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In these days of financial challenges and slumping economies, it’s become almost commonplace for many Americans to be threatened with foreclosure. Oftentimes, it’s the result of predatory lending, where lenders gave out weighty loans to anyone with a pulse. It could also be the result of an unforeseen job loss or a tragic disability and suddenly you and your family are being foreclosed upon and thrown out of your home.

When you’re facing an imminent situation like this, there are some options you can try to minimize the damage: talking to the lender about working out a deal, getting a loan forbearance or selling the house through a short sale are all possibilities. But they aren’t always successful. In that case, a bankruptcy may be the best course of action.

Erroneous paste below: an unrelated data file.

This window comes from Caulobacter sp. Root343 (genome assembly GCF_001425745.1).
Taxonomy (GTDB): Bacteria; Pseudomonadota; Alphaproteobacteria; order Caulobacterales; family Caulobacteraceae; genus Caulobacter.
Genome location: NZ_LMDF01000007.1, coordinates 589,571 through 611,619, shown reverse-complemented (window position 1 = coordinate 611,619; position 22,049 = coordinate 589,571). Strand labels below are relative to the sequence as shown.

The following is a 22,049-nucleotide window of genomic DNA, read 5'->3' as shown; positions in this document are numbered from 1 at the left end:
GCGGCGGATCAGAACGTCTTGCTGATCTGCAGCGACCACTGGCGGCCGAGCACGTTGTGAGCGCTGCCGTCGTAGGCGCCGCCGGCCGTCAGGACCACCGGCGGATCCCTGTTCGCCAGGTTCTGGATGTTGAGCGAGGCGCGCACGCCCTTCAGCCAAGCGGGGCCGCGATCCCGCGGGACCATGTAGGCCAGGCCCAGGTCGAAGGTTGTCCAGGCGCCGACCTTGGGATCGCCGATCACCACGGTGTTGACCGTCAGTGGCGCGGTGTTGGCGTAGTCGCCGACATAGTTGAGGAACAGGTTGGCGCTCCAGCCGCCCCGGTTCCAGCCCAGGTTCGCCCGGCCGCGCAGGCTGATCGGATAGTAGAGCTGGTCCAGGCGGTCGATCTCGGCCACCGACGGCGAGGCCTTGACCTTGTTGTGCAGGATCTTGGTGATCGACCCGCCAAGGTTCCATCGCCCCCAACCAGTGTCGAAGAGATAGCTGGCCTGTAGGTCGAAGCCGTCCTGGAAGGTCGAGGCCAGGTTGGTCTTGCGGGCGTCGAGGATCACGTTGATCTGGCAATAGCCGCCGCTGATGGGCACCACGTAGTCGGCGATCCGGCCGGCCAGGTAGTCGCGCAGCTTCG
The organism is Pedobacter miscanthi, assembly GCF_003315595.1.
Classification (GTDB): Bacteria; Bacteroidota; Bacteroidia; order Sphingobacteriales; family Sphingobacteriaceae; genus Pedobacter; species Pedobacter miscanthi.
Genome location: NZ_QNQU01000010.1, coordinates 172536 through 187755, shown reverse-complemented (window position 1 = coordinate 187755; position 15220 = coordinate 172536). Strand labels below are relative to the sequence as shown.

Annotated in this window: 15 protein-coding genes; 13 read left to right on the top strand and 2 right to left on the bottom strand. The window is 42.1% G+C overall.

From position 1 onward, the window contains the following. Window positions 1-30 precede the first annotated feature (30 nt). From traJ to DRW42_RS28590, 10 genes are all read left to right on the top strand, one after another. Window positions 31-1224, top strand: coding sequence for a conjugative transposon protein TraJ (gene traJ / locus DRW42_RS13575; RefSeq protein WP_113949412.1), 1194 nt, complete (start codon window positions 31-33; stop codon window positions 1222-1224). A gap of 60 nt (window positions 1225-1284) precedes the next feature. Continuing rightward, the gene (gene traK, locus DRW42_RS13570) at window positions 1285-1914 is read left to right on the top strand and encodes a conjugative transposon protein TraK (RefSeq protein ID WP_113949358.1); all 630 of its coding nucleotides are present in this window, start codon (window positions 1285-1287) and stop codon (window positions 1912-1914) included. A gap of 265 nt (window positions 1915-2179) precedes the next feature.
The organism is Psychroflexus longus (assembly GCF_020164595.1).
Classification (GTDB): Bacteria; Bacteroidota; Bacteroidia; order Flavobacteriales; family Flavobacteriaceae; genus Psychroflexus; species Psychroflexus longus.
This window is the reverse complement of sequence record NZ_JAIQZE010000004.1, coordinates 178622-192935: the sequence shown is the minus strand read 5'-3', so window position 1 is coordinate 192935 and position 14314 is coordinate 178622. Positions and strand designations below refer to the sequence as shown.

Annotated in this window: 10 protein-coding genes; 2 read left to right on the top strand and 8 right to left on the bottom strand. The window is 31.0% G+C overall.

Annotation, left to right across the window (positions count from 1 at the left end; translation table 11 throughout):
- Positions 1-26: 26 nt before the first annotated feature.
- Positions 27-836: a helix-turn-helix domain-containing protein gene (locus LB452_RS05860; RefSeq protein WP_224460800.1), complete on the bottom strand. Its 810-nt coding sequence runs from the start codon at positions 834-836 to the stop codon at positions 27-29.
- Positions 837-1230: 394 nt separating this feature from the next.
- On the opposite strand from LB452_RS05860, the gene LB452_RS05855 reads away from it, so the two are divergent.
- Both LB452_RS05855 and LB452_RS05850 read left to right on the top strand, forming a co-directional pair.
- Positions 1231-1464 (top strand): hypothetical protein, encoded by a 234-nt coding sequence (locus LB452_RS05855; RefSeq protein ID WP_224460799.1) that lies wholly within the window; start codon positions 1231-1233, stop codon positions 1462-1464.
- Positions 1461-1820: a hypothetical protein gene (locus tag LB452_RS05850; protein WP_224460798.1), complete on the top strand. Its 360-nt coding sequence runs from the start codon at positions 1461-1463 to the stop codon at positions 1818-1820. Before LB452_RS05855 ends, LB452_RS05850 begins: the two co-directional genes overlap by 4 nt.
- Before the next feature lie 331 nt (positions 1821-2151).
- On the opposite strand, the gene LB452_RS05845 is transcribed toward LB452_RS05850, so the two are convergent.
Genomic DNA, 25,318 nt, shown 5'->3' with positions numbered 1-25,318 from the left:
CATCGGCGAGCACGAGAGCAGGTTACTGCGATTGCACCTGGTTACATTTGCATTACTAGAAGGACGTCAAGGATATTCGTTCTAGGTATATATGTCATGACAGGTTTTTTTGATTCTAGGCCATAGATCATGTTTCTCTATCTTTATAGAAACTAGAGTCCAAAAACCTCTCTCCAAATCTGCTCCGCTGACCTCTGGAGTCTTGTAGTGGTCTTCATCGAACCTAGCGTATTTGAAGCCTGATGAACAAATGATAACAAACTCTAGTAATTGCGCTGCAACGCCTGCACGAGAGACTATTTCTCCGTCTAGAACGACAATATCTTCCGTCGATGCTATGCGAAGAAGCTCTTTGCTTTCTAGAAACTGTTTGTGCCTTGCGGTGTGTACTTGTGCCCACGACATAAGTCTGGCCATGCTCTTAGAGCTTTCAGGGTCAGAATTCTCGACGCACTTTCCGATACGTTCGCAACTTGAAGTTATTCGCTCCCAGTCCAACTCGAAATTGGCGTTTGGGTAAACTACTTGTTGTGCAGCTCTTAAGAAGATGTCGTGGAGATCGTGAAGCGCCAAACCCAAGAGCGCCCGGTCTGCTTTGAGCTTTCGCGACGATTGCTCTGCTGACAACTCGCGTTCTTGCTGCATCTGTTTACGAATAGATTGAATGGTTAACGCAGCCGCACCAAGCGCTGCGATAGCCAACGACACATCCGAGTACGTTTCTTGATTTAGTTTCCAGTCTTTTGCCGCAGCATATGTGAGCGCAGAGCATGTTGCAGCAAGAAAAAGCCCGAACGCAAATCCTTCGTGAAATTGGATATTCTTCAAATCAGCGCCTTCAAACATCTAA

In both Chapter 7 and Chapter 13 bankruptcies, the courts will issue what’s called an Order for Relief, a document that forces creditors to stop trying to collect and effectively gives you a stay of execution for three or four months as the bankruptcy is processing.

Of course, the lender can come back and stop the delay with a motion and continue selling the house out from under you. Even in these cases, you will often still get a couple of months of reprieve.

Bankruptcy, and specifically how they relate to foreclosures, can get exceedingly complicated, so having an attorney on your side may be the best way to help you hang on to your house and circumvent a financial tailspin.